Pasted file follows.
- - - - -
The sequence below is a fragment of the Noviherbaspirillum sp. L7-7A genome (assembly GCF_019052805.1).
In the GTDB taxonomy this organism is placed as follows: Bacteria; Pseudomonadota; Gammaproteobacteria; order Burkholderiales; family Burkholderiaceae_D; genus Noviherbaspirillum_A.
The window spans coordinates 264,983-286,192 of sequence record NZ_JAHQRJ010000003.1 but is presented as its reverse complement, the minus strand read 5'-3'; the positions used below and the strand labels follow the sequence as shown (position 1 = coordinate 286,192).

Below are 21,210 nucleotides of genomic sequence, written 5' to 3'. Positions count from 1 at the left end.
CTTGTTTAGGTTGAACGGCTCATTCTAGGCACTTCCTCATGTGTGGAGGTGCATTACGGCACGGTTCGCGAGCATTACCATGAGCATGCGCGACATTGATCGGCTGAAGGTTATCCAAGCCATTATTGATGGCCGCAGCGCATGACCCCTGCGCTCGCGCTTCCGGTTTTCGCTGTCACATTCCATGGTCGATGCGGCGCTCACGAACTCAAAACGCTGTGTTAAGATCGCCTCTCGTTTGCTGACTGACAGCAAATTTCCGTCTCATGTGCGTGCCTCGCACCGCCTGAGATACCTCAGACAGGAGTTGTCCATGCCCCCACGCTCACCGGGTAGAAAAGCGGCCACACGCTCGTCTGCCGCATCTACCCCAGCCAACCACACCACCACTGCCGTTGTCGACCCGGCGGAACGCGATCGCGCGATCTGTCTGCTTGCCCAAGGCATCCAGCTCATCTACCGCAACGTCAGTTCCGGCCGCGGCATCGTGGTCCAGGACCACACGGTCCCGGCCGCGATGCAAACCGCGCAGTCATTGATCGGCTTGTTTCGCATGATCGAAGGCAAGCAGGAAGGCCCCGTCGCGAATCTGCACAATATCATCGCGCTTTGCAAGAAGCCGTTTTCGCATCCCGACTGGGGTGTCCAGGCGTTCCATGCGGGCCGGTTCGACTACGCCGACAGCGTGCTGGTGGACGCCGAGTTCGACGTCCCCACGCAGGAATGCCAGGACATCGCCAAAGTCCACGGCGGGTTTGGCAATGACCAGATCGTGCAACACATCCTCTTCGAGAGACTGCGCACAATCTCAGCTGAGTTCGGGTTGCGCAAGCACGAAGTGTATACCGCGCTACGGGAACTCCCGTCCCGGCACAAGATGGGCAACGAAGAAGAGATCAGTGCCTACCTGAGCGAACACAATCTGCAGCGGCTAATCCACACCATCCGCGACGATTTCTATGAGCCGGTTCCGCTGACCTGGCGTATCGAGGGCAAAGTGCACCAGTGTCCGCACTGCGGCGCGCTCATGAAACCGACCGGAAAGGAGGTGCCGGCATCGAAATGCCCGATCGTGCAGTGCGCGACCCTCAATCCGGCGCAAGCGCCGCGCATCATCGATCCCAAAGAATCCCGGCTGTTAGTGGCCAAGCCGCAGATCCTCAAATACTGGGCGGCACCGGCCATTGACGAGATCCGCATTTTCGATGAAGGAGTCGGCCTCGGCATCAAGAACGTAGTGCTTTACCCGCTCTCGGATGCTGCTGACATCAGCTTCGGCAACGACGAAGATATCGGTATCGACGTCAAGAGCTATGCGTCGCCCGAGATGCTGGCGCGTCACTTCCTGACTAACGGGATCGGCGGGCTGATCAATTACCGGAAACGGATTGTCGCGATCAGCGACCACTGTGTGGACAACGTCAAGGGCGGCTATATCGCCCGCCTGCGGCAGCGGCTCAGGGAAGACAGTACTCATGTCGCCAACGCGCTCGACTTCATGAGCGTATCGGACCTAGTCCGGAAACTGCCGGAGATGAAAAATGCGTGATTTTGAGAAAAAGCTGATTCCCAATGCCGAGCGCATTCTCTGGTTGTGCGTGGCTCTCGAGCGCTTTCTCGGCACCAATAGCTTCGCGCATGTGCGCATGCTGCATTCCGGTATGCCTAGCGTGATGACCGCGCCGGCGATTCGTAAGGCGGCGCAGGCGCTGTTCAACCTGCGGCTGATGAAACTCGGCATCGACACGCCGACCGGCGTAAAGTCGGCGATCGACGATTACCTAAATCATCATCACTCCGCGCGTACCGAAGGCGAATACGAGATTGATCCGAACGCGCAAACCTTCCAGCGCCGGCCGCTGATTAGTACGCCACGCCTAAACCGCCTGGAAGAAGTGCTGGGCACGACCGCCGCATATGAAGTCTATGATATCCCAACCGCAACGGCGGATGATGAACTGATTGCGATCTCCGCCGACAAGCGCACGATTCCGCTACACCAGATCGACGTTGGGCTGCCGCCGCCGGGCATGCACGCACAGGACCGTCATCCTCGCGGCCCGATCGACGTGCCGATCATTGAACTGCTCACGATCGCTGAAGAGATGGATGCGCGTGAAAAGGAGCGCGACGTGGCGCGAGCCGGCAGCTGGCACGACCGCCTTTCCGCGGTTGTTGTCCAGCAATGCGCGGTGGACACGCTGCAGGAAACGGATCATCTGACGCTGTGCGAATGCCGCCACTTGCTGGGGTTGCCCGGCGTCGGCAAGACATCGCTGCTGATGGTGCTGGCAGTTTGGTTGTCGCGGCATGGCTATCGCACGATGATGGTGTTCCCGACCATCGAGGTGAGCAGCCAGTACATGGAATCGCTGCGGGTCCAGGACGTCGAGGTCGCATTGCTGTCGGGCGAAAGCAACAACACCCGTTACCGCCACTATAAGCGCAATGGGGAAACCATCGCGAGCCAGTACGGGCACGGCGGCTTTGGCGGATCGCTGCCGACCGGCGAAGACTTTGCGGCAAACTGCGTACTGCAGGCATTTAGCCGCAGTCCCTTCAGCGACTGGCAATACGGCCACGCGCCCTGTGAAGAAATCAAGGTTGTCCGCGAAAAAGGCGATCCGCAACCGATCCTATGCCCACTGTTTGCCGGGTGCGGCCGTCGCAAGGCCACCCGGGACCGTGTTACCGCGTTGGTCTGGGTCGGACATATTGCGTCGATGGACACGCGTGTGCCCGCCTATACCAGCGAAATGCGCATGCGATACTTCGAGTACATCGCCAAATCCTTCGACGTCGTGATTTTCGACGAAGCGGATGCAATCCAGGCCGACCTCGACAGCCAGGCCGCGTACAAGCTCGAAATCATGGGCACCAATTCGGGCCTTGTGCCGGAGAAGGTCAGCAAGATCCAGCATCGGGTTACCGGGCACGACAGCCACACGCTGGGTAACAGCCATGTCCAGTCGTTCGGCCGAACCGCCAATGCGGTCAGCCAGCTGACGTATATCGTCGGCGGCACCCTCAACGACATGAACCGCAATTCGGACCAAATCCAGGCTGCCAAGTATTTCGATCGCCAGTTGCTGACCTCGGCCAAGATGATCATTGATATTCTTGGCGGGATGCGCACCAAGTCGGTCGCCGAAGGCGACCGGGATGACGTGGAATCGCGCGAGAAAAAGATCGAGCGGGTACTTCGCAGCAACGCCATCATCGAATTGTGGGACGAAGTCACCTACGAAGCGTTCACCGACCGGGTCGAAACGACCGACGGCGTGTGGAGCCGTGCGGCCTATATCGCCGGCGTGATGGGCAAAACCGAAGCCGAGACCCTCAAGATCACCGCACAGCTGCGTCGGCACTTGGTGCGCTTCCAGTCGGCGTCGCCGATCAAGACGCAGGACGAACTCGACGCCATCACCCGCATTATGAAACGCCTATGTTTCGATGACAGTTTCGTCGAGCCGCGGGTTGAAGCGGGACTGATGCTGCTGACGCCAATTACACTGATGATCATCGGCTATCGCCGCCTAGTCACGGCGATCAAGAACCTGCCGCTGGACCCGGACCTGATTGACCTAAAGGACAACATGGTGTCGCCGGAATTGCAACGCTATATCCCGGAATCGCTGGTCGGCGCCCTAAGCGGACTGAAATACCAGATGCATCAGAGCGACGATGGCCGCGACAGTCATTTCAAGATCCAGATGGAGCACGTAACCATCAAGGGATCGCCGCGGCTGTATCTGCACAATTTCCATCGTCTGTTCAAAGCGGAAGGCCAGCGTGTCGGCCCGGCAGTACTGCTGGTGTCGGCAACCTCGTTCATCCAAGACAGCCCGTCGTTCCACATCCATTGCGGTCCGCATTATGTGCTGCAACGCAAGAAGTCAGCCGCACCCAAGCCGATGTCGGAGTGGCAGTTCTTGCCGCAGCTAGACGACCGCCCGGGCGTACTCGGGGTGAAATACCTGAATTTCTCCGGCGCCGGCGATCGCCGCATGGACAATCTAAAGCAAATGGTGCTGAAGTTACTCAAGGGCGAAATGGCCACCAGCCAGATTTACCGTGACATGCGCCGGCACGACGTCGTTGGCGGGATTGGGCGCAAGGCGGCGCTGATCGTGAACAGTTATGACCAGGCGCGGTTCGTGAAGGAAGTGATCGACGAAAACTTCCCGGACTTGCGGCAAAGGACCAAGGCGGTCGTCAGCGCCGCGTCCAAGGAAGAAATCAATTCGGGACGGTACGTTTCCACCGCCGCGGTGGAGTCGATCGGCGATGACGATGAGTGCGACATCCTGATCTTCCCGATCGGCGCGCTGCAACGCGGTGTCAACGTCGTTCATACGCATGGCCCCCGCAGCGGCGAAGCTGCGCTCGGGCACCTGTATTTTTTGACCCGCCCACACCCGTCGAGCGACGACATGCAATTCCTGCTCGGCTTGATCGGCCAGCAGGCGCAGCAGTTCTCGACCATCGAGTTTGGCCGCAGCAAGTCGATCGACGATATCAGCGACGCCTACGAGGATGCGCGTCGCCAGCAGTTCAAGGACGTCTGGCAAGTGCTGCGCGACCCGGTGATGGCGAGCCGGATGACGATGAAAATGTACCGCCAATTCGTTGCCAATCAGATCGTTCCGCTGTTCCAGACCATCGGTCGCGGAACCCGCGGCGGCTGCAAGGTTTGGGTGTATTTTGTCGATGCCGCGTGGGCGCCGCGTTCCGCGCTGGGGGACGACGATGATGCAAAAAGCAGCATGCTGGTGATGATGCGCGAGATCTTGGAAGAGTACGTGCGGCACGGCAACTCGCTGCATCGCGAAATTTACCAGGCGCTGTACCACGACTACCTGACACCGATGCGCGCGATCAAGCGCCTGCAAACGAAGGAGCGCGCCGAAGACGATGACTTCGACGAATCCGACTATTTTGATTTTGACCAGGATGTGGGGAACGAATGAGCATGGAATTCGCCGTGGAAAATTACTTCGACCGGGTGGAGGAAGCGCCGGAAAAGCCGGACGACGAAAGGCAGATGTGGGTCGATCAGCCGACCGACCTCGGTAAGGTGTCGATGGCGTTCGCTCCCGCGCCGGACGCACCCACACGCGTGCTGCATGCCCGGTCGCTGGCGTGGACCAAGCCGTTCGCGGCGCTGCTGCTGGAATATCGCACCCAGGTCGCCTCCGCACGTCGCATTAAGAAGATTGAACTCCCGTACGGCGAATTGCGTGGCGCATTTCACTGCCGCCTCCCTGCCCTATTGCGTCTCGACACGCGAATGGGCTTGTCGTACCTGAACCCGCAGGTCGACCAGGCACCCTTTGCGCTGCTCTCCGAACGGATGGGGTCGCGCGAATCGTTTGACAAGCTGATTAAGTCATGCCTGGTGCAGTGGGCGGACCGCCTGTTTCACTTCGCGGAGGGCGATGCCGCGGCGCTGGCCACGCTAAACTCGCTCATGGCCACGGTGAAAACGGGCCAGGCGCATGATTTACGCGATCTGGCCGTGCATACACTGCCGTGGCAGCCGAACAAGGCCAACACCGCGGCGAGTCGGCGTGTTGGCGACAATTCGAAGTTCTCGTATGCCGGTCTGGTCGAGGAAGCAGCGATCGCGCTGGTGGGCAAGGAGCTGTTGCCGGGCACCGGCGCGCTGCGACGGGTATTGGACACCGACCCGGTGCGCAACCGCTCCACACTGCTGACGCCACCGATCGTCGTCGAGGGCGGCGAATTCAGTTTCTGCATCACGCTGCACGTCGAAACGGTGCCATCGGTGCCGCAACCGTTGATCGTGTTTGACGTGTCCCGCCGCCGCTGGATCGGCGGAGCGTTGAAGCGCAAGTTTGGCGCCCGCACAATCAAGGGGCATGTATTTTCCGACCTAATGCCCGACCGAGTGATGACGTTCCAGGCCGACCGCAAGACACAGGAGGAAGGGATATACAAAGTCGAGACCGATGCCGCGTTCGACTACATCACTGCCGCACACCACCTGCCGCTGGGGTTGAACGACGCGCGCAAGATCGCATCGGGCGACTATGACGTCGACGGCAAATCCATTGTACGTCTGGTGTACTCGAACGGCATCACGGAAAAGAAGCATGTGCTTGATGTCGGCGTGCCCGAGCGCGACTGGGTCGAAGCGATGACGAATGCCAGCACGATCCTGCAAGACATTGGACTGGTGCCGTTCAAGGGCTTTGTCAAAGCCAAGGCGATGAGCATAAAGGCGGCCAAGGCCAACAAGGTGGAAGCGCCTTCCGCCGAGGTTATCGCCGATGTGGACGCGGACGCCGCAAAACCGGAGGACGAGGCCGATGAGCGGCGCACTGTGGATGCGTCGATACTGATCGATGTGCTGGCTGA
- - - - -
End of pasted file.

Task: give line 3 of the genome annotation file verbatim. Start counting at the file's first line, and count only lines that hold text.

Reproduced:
The window spans coordinates 264,983-286,192 of sequence record NZ_JAHQRJ010000003.1 but is presented as its reverse complement, the minus strand read 5'-3'; the positions used below and the strand labels follow the sequence as shown (position 1 = coordinate 286,192).